are you still in your mind an entrepreneur? >> i never think i am the richest man. i don't spend money. i don't have time to spend money. people say you can spend money better than the other guys. how much money can you spend in your life? >> coming up, alibaba broadens its scope investing heavily in southeast asia as well as brick-and-mortar under its new retail concoction. and jack ma sizes up one of his chief competitors. >> he did not have experience at globalization, not like us. ♪
♪ >> having conquered e-commerce, alibaba is broadening its ecosystem by investing in cloud computing, logistics, digital entertainment, and even brick-and-mortar retailing through its supermarkets as well as the cashless and cashier-less convenience stores. it begs the question, is alibaba moving away from its long standing model? >> when you are strong, big, think about it. you need having things. for today's alibaba sites, you should not leave the other model to the others. you have to do it because the infrastructure is building up.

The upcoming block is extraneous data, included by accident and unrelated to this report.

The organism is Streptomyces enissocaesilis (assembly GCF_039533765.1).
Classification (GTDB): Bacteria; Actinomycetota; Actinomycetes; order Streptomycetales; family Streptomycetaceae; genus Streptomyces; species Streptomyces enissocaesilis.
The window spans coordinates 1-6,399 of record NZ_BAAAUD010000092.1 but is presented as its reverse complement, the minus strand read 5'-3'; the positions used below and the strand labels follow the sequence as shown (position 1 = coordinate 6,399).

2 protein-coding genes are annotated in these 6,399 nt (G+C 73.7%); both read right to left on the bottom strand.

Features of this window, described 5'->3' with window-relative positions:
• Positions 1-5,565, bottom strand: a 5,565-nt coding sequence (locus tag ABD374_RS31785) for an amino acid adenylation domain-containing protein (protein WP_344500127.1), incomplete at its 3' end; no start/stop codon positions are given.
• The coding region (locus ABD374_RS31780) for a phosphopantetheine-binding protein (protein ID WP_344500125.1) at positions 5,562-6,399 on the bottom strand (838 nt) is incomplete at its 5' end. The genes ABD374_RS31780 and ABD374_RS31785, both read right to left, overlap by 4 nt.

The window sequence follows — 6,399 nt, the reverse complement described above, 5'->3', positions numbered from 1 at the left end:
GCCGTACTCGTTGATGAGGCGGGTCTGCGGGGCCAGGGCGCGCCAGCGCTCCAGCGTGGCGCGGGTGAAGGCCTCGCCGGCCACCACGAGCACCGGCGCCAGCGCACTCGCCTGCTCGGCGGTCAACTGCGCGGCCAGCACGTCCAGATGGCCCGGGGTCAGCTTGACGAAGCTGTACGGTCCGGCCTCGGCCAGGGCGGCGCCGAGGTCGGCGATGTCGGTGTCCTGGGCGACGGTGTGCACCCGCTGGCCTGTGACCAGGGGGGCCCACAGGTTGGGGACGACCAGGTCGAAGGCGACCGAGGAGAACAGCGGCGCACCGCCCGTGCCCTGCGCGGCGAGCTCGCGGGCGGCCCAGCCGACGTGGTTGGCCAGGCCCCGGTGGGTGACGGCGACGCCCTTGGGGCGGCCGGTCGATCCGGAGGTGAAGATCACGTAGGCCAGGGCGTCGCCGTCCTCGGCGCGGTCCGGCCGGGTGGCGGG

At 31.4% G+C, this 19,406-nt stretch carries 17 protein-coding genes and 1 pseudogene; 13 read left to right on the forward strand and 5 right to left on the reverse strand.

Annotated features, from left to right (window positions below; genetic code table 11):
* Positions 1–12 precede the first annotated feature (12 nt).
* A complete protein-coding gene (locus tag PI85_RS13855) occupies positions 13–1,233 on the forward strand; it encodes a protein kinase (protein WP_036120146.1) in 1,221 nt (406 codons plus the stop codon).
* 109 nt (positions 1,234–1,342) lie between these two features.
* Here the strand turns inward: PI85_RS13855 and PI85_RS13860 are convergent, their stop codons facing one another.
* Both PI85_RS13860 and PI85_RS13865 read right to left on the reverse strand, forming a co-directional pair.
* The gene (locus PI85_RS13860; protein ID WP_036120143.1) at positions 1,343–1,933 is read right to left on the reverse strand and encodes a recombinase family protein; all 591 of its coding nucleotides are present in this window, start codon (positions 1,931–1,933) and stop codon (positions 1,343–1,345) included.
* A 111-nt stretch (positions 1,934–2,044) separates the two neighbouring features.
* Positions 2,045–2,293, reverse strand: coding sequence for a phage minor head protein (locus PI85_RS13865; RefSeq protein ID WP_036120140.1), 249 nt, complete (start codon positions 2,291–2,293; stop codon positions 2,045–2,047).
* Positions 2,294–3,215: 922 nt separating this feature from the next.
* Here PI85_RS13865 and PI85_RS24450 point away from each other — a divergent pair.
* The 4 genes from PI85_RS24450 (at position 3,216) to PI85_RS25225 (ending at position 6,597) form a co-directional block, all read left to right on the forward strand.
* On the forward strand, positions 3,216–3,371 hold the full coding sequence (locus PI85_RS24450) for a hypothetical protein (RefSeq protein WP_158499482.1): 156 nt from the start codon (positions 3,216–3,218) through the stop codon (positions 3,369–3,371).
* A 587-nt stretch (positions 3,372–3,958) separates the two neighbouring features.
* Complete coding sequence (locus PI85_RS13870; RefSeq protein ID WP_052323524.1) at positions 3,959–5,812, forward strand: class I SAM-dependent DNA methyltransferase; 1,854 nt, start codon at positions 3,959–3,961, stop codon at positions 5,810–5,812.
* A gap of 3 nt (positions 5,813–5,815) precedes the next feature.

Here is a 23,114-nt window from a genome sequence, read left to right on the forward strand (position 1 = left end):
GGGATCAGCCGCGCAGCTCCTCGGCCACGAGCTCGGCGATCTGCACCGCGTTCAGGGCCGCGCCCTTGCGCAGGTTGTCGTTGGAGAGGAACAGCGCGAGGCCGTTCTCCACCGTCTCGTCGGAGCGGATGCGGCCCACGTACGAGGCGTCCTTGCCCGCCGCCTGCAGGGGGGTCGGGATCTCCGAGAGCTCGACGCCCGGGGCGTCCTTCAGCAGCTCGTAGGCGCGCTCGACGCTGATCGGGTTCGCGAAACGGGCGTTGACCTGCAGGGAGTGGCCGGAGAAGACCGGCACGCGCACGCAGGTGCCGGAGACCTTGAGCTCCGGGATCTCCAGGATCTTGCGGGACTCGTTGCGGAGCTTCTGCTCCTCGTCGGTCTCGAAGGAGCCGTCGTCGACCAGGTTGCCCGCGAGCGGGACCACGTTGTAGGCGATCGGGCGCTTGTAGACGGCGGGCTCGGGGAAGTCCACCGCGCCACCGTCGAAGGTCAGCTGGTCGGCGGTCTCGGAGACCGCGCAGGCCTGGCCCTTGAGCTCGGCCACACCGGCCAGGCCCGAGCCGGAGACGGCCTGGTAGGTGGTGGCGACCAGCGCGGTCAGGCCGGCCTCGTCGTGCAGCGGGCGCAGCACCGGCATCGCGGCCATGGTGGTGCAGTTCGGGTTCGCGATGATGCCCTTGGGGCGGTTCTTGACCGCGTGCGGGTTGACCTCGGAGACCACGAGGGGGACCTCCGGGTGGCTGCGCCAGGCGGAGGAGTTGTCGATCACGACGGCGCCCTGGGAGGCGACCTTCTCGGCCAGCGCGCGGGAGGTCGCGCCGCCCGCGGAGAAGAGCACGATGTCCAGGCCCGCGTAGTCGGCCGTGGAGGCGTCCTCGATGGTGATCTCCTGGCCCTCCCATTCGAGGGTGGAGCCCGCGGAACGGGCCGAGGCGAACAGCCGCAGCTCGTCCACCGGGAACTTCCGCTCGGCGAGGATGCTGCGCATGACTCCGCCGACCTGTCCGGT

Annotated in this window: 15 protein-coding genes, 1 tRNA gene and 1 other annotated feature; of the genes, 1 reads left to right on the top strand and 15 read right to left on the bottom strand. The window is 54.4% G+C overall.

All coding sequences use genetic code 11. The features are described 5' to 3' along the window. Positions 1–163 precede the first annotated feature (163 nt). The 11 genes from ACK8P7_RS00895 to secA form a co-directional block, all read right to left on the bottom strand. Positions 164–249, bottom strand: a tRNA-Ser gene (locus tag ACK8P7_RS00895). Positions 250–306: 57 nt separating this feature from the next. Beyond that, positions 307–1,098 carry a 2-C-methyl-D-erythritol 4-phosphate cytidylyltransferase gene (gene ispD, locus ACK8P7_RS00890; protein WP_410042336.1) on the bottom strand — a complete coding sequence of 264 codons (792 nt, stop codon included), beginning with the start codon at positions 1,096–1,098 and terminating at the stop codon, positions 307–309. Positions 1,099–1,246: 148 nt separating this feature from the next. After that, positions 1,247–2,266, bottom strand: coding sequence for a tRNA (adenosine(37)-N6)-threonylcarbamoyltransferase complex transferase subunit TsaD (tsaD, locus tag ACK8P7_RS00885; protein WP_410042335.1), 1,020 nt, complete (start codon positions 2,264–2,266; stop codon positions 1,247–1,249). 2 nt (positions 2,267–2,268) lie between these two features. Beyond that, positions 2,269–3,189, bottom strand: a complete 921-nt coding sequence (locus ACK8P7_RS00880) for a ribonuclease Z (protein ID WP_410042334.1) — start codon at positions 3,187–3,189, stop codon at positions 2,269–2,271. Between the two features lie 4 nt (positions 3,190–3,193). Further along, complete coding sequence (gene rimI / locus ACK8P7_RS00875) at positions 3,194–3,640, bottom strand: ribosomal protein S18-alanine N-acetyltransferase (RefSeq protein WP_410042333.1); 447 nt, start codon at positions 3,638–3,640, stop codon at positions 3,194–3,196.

you have to invest. we want to change the consumer experience. you now have this growing middle class in china whose expectations and demands are being elevated. >> online and off-line, we cannot separate. they need to do the digital transformation. all the chinese retail formats will be upgraded or redefined. i think of it as our baby. we want to incubate a successful model. we try to empower our off-line partners to upgrade their business. the most important thing is to embrace change. >> what we can do is serve an him>> what we can do is serve an in-store purchase. you can also walk in and eat right there. if you do not feel like going into the streets or to the store, you can stay at home and order everything on your mobile phone and it gets delivered to you in 30 minutes. >> everything that is done, it